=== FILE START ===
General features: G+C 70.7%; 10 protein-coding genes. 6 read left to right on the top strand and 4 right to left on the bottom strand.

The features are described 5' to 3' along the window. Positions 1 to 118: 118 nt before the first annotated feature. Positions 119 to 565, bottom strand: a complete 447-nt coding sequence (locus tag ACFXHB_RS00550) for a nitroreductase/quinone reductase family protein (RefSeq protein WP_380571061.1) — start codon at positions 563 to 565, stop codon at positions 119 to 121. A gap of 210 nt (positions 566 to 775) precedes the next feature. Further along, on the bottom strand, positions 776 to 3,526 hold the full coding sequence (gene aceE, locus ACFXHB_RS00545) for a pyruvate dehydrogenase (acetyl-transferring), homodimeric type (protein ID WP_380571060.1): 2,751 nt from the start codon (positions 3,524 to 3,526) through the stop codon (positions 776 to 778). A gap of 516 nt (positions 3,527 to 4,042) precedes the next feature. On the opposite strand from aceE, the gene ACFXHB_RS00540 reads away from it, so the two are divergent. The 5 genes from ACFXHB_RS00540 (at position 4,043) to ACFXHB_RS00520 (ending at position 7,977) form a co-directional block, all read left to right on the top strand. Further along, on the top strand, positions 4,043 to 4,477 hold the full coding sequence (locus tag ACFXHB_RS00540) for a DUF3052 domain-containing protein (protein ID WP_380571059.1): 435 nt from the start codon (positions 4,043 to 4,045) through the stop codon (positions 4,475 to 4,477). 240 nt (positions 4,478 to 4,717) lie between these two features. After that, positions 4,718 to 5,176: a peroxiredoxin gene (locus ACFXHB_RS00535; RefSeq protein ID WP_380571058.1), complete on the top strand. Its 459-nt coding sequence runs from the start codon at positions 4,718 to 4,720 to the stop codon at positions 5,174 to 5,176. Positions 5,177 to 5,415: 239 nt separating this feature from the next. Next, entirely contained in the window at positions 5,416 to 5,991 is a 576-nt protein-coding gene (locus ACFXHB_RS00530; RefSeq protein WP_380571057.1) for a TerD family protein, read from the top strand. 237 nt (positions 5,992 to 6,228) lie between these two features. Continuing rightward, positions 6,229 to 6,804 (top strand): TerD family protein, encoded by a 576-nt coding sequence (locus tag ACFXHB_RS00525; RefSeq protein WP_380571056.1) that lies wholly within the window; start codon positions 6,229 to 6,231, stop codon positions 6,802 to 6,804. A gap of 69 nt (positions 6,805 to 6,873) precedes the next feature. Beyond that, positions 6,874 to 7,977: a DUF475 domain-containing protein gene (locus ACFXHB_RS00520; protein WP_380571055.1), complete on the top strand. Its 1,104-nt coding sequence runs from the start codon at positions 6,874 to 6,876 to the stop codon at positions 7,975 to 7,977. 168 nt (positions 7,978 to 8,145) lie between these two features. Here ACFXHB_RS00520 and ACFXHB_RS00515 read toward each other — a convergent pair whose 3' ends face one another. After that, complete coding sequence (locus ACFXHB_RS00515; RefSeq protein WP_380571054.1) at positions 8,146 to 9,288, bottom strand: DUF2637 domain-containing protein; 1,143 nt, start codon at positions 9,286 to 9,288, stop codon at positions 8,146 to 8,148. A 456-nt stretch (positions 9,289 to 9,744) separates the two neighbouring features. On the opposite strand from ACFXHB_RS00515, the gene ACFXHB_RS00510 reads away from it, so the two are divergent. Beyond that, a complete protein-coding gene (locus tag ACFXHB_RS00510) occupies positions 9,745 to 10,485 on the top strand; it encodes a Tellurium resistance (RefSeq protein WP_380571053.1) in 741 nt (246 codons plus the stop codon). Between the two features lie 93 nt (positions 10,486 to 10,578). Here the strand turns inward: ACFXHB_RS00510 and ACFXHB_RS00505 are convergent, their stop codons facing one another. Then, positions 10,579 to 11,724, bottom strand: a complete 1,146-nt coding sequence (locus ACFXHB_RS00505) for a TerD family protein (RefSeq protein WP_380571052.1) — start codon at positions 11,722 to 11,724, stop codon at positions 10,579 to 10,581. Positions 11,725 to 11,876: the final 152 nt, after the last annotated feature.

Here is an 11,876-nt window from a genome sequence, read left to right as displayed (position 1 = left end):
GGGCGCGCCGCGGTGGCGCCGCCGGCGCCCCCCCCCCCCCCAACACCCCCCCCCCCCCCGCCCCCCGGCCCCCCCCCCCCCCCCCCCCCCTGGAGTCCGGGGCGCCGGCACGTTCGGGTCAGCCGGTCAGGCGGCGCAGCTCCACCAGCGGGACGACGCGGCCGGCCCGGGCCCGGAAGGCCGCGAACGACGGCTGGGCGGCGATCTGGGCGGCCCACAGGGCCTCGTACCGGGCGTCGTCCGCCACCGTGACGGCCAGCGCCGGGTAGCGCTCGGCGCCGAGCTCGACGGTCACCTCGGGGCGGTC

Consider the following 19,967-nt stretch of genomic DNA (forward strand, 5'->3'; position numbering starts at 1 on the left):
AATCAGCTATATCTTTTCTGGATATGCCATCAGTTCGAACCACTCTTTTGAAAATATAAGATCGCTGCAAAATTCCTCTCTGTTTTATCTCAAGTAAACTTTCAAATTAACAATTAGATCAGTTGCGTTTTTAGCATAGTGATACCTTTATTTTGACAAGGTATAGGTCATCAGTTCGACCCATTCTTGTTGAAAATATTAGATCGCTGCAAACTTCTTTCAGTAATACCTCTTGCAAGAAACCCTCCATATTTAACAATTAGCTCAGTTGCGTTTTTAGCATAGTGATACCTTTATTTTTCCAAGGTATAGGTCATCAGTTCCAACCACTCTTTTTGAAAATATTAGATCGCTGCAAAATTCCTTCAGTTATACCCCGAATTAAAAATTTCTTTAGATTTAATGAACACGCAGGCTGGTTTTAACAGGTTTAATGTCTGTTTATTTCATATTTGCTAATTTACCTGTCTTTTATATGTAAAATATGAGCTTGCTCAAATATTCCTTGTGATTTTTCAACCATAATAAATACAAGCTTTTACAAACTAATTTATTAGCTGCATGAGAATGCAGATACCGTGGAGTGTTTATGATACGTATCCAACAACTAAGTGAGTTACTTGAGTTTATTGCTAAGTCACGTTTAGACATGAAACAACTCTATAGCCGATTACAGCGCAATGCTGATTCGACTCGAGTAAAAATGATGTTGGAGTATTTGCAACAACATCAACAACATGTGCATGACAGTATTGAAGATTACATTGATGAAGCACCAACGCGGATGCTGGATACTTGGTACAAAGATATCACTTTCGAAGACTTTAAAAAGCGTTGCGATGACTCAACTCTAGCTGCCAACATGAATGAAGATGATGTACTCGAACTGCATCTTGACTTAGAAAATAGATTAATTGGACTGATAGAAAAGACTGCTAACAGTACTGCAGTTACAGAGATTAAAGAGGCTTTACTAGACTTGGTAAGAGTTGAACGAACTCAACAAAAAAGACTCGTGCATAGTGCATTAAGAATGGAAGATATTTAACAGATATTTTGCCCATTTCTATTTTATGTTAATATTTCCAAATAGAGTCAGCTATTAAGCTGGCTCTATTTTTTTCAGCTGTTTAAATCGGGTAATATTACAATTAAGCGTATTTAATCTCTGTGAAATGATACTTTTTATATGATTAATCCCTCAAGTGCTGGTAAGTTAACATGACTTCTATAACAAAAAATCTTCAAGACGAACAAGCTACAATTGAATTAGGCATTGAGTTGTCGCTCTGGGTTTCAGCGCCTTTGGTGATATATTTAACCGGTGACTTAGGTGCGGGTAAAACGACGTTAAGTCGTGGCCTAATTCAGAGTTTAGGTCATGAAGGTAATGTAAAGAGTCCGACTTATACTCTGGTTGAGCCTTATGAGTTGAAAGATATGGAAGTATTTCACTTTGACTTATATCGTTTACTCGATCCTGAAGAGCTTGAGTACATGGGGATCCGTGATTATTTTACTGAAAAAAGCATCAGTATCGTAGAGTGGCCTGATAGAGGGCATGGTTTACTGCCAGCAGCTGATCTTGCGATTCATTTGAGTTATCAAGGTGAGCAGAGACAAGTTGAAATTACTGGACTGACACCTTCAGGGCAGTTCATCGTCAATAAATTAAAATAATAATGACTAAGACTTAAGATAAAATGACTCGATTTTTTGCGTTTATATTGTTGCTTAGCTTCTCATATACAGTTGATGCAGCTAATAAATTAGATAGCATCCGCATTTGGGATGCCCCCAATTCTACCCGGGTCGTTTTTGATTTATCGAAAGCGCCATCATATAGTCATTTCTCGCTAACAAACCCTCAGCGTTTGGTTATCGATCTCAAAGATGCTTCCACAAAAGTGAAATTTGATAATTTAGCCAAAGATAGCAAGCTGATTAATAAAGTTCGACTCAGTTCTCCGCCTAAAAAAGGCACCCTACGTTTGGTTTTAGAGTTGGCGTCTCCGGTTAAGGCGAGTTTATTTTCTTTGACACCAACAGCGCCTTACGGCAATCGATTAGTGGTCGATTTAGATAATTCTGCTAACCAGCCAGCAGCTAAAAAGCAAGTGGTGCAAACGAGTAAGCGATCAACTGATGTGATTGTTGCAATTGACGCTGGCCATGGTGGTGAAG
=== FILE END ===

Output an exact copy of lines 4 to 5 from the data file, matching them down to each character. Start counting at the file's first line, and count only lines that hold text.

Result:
GGGCGCGCCGCGGTGGCGCCGCCGGCGCCCCCCCCCCCCCCAACACCCCCCCCCCCCCCGCCCCCCGGCCCCCCCCCCCCCCCCCCCCCCTGGAGTCCGGGGCGCCGGCACGTTCGGGTCAGCCGGTCAGGCGGCGCAGCTCCACCAGCGGGACGACGCGGCCGGCCCGGGCCCGGAAGGCCGCGAACGACGGCTGGGCGGCGATCTGGGCGGCCCACAGGGCCTCGTACCGGGCGTCGTCCGCCACCGTGACGGCCAGCGCCGGGTAGCGCTCGGCGCCGAGCTCGACGGTCACCTCGGGGCGGTC

Consider the following 19,967-nt stretch of genomic DNA (forward strand, 5'->3'; position numbering starts at 1 on the left):